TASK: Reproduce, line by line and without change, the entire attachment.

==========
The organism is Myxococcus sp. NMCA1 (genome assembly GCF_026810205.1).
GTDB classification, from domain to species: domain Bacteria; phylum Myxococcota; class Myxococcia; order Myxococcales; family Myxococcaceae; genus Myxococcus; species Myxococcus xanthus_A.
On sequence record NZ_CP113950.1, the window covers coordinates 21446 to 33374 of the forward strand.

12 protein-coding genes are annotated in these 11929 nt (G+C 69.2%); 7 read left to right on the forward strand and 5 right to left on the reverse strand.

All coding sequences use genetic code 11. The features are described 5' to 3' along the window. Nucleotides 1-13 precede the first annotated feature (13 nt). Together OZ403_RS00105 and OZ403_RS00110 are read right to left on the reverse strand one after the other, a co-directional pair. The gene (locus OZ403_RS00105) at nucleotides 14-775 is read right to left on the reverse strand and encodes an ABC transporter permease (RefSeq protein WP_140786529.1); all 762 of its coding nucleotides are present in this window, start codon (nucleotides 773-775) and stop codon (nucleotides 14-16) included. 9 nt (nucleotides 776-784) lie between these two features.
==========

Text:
The organism is Myxococcus sp. NMCA1 (genome assembly GCF_026810205.1).
GTDB classification, from domain to species: domain Bacteria; phylum Myxococcota; class Myxococcia; order Myxococcales; family Myxococcaceae; genus Myxococcus; species Myxococcus xanthus_A.
On sequence record NZ_CP113950.1, the window covers coordinates 21446 to 33374 of the forward strand.

12 protein-coding genes are annotated in these 11929 nt (G+C 69.2%); 7 read left to right on the forward strand and 5 right to left on the reverse strand.

All coding sequences use genetic code 11. The features are described 5' to 3' along the window. Nucleotides 1-13 precede the first annotated feature (13 nt). Together OZ403_RS00105 and OZ403_RS00110 are read right to left on the reverse strand one after the other, a co-directional pair. The gene (locus OZ403_RS00105) at nucleotides 14-775 is read right to left on the reverse strand and encodes an ABC transporter permease (RefSeq protein WP_140786529.1); all 762 of its coding nucleotides are present in this window, start codon (nucleotides 773-775) and stop codon (nucleotides 14-16) included. 9 nt (nucleotides 776-784) lie between these two features.